Changing the paradigm of 1-stage total callosotomy for the treatment of pediatric generalized epilepsy

Kyu Won Shim, Young Mok Lee, Heung Dong Kim, Jun Soo Lee, Joong Uhn Choi, Dong Seok Kim

Research output: Contribution to journalArticlepeer-review

29 Citations (Scopus)


Object. The authors propose that anterior callosotomy - thought to have some advantages over total callosotomy - is not superior to total callosotomy for prevention of seizure propagation or other complications. Methods. The study comprised 34 patients in whom generalized epilepsy syndrome or frontal lobe seizures with a secondary generalization were diagnosed. Preoperatively, all patients suffered from disabling drop attacks or intense head-drop seizures, and some patients also experienced other types of seizures. The male/female ratio was 22:12, and patients ranged in age between 1 to 19 years (mean 8.7 years). The follow-up period ranged from 1.08 to 5.0 years (mean 2.58 years). Seizure outcome, parental assessment of daily function, and parental satisfaction with the outcome was assessed postoperatively. Results. After undergoing 1-stage total callosotomy, drop attacks disappeared completely in 25 patients during the follow-up period, and in 6 patients the frequency of drop attacks decreased to < 10% of baseline. With regard to other types of seizures, seizures resolved completely in 12 patients, and in another 18 seizure frequency decreased. Two patients experienced a transient disconnection syndrome for 2 and 4 weeks. One patient experienced ataxic hemiparesis for 3 weeks before it completely abated. The overall daily function of the patients improved, and all parents were satisfied with the surgical outcome. Conclusions. For pediatric generalized epilepsy syndrome, 1-stage total callosotomy will be the first choice in treatment for controlling generalized seizures.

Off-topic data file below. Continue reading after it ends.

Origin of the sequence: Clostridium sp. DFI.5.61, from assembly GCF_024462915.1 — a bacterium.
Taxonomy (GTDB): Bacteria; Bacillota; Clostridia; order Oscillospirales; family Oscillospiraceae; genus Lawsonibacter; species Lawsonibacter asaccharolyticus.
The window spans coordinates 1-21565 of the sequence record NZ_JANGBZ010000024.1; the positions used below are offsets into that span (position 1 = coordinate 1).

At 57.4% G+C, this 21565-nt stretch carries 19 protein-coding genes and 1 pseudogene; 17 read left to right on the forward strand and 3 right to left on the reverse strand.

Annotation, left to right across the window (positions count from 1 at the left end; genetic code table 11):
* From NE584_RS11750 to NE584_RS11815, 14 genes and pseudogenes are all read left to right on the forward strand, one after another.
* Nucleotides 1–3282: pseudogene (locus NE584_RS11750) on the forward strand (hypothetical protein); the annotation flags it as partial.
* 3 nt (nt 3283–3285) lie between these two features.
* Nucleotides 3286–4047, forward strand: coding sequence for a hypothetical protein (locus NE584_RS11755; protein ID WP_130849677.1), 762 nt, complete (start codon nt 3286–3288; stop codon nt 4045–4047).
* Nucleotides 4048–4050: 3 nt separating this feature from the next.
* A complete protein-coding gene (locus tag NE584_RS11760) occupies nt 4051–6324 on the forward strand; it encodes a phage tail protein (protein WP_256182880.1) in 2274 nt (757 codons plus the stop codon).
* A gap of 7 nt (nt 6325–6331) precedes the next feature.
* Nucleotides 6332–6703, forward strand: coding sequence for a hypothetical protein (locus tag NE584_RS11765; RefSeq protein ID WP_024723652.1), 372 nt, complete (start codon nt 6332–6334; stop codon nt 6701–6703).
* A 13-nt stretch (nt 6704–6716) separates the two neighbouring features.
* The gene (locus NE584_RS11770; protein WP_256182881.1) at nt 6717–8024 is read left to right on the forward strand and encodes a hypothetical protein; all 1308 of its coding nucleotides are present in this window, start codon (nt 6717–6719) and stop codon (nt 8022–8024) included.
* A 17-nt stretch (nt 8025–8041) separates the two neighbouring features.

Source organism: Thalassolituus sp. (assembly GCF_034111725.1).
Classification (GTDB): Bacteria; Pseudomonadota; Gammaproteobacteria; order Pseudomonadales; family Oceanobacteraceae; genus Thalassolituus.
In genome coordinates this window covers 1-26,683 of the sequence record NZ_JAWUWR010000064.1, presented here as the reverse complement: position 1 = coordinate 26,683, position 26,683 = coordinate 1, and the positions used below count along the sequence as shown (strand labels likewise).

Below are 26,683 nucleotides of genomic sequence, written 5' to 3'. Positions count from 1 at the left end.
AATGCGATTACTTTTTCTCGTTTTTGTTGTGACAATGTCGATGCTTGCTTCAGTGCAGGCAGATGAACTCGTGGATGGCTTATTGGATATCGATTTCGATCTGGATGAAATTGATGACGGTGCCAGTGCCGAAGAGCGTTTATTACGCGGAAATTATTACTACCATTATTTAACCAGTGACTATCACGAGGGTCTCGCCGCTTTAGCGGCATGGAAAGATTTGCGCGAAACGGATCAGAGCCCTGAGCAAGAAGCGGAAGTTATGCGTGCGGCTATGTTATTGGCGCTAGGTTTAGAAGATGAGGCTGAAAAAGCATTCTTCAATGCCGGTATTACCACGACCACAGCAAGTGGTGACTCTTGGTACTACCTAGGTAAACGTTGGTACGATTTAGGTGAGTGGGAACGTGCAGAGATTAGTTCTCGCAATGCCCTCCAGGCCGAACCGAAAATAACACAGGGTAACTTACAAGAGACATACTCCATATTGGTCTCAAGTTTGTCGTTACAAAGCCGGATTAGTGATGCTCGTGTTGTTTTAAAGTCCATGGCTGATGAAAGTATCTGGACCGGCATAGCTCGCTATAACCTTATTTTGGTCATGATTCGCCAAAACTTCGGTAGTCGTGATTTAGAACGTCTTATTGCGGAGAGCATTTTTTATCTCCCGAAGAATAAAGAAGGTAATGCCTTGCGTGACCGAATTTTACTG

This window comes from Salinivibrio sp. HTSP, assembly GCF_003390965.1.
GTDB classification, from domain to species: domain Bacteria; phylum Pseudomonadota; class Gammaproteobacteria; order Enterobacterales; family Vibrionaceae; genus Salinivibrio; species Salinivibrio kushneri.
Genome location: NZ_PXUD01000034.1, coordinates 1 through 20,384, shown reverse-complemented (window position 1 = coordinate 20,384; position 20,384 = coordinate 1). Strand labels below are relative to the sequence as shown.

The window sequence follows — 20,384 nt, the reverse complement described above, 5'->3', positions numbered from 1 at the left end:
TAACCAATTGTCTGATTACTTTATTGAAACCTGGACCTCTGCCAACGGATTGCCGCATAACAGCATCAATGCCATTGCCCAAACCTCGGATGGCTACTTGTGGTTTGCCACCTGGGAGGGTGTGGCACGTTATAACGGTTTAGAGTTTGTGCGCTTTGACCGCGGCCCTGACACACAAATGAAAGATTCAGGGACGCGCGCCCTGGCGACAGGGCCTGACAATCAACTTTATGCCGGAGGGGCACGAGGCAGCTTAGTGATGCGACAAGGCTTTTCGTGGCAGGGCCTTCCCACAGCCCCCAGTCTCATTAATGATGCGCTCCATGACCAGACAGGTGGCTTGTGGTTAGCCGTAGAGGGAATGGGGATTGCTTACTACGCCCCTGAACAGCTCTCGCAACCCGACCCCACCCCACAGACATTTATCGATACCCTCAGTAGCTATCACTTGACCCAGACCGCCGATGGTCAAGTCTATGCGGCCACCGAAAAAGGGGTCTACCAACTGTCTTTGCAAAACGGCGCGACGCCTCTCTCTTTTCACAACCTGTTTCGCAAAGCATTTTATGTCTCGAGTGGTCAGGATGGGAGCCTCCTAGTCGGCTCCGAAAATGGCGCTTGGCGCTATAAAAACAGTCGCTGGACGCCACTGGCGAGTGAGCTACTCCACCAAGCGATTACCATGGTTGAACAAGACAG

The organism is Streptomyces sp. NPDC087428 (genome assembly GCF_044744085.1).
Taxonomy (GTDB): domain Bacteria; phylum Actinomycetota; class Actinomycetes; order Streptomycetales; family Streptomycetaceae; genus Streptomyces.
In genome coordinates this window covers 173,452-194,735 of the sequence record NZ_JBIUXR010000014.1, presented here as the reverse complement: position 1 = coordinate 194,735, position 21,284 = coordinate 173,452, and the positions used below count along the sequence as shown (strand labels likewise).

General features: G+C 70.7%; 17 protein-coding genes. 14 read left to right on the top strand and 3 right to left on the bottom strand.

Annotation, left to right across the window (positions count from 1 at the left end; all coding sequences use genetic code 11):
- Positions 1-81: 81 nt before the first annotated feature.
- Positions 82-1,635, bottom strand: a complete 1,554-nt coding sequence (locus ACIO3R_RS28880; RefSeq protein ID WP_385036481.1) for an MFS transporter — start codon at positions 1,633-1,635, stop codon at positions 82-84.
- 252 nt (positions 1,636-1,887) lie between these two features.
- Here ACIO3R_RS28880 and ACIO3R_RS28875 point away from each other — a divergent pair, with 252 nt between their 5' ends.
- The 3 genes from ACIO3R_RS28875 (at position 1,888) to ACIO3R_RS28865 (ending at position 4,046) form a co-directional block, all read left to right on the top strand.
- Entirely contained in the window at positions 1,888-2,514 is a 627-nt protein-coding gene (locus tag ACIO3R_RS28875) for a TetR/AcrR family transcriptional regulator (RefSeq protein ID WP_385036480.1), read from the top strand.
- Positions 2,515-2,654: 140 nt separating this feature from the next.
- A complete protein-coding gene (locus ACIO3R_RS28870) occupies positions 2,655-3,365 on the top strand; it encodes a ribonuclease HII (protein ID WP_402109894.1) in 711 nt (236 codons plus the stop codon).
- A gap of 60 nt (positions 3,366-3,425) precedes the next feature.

Original languageEnglish
Pages (from-to)29-36
Number of pages8
JournalJournal of Neurosurgery: Pediatrics
Issue number1
Publication statusPublished - 2008 Jul

All Science Journal Classification (ASJC) codes

  • Surgery
  • Pediatrics, Perinatology, and Child Health
  • Clinical Neurology


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